A HARTLEPOOL-BUILT platform has been installed at a gas field with experts praising the manufacturers for their work.
The 80ft platform was built at Heerema Hartlepool before being sailed out for installation at the Cygnus gas site in the southern North Sea.
The mid-North Sea operation to lift, install and pile the jacket and platform took eight days to complete.
The topside was sailed out from Hartlepool, while the jacket came down to the Southern North Sea from Fife in Scotland.
Expert installers completed the whole operation in a sea depth of around 80 ft, but that is just the first part of Hartlepool’s involvement in the Cygnus deal.
The rest of the package is so big, it will mean Heerema will have to have a peak workforce of 1,000 people later this year, including some which are sub-contracted.
Still to come as part of the deal are the 3,500 tonnes Bravo Wellhead topsides, the 4,400 tonnes Alpha Processing Utilities topsides, and the 2,300 tonnes Alpha Compression Unit. The yard is also constructing two bridges and a flare stack as part of the deal.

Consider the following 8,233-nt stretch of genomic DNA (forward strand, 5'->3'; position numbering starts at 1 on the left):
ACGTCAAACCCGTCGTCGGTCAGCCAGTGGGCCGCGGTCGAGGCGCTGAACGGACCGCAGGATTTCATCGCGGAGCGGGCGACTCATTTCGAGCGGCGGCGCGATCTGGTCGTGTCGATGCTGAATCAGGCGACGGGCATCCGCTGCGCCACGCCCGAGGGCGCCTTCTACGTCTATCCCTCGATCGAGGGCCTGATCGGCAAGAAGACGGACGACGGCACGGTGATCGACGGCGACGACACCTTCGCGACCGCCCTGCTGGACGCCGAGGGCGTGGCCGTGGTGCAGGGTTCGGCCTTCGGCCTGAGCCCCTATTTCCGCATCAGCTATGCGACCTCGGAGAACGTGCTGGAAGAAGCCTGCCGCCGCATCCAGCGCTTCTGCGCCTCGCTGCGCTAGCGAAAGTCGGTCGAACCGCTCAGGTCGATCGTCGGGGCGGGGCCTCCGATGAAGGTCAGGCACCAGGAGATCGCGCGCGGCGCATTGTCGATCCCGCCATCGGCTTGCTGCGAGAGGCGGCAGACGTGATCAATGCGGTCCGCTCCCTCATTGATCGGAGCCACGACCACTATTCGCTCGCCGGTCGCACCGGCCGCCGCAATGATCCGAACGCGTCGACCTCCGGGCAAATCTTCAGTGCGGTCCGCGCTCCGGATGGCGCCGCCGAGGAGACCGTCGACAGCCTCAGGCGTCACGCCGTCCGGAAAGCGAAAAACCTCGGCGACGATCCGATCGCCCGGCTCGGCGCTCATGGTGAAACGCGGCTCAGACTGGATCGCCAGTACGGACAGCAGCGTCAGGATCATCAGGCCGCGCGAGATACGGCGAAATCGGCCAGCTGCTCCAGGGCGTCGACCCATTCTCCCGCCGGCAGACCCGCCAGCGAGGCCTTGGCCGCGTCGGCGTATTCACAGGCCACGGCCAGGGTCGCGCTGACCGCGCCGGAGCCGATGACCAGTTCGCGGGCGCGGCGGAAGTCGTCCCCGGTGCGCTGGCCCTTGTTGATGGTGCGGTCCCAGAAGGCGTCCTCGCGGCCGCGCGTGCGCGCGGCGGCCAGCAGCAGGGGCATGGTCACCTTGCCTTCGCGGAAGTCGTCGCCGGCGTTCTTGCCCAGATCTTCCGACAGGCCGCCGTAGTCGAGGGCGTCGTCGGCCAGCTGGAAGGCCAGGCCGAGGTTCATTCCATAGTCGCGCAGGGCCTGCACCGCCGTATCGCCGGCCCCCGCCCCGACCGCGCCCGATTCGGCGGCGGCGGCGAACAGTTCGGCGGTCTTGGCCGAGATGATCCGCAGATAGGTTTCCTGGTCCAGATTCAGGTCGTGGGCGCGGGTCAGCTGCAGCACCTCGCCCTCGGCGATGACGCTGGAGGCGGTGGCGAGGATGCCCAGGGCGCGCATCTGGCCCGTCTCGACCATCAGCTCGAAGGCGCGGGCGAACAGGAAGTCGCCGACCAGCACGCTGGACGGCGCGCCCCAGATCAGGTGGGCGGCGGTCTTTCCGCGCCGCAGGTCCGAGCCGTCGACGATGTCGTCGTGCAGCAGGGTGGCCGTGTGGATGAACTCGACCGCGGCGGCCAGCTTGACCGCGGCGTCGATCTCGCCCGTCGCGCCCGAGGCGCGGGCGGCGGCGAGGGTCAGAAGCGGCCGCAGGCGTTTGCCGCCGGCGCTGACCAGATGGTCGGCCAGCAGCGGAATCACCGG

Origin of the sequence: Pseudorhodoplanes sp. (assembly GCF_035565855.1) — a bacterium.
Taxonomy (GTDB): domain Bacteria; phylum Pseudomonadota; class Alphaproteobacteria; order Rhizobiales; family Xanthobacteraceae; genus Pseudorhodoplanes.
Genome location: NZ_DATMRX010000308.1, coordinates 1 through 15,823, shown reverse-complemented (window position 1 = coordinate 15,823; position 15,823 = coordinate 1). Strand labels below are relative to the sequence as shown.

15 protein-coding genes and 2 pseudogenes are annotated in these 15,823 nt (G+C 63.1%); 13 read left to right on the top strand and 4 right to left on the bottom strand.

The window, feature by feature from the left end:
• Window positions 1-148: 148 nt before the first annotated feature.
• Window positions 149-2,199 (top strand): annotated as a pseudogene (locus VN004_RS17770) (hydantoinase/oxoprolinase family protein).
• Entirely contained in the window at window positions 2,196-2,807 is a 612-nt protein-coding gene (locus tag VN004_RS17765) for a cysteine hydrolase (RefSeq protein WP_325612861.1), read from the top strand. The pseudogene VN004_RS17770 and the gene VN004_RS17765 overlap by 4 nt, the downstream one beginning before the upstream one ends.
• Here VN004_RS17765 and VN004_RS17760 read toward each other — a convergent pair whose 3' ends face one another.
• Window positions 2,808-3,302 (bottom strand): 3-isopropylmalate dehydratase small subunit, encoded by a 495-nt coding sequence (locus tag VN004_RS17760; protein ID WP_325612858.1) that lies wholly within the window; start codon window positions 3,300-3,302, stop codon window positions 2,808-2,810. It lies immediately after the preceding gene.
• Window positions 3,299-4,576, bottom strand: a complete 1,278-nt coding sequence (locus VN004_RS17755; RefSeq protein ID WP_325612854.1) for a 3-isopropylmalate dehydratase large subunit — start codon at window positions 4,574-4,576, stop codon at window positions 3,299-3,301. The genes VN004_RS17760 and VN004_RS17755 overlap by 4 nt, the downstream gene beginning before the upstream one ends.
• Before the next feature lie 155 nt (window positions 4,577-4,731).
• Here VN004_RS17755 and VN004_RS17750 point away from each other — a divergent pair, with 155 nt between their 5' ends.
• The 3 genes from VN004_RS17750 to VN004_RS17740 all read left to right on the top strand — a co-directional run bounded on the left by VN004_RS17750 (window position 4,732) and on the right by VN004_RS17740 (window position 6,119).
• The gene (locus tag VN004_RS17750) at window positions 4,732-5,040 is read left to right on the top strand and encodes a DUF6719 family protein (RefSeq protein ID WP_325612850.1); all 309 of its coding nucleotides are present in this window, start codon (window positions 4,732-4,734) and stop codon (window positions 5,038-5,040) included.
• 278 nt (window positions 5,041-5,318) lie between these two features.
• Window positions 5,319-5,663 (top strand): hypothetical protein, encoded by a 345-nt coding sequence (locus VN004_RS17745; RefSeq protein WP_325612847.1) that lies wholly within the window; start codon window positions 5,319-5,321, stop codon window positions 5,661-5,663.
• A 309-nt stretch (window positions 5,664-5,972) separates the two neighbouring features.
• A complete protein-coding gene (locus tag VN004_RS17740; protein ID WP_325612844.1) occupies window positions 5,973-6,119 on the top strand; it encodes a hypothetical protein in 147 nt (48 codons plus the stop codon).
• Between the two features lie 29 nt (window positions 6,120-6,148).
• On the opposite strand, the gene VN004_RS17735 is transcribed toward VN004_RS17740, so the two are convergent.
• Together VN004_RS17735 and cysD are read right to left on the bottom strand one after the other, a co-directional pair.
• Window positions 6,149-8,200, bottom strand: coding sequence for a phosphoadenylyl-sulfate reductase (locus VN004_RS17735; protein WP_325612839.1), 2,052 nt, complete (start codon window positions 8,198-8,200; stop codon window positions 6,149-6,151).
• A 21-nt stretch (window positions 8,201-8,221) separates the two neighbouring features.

The Cygnus site is operated by business partners GDF SUEZ, Centrica and Bayerngas.
At its peak, the Cygnus field will produce enough gas to meet the needs of 1.5 million UK homes.
Greg McKenna, director of non-operated assets at Centrica Energy, said: “We are delighted to see the first Cygnus platform installed offshore after the infrastructure was completed safely and on time at yards in Hartlepool and across the UK.
“With the first phase of the project now complete, we look forward to marking further milestones on Cygnus and work is already underway at Hartlepool on the Bravo platform and the 4,000-tonne process and utilities topside.”
GDF SUEZ E&P UK, managing director Jean-Claude Perdigues, said: “Having sailed away from the Heerema Hartlepool yard on May 13, our strong relationship with Cygnus partners Centrica and Bayerngas and our contractors has ensured effective and timely project delivery.”
Mr Perdigues added: “Cygnus is the largest gas discovery in the Southern North Sea in the last 25 years and we are on track to achieve first gas next year.
“By 2016, the field will be the second largest individual gas producer in the UK.”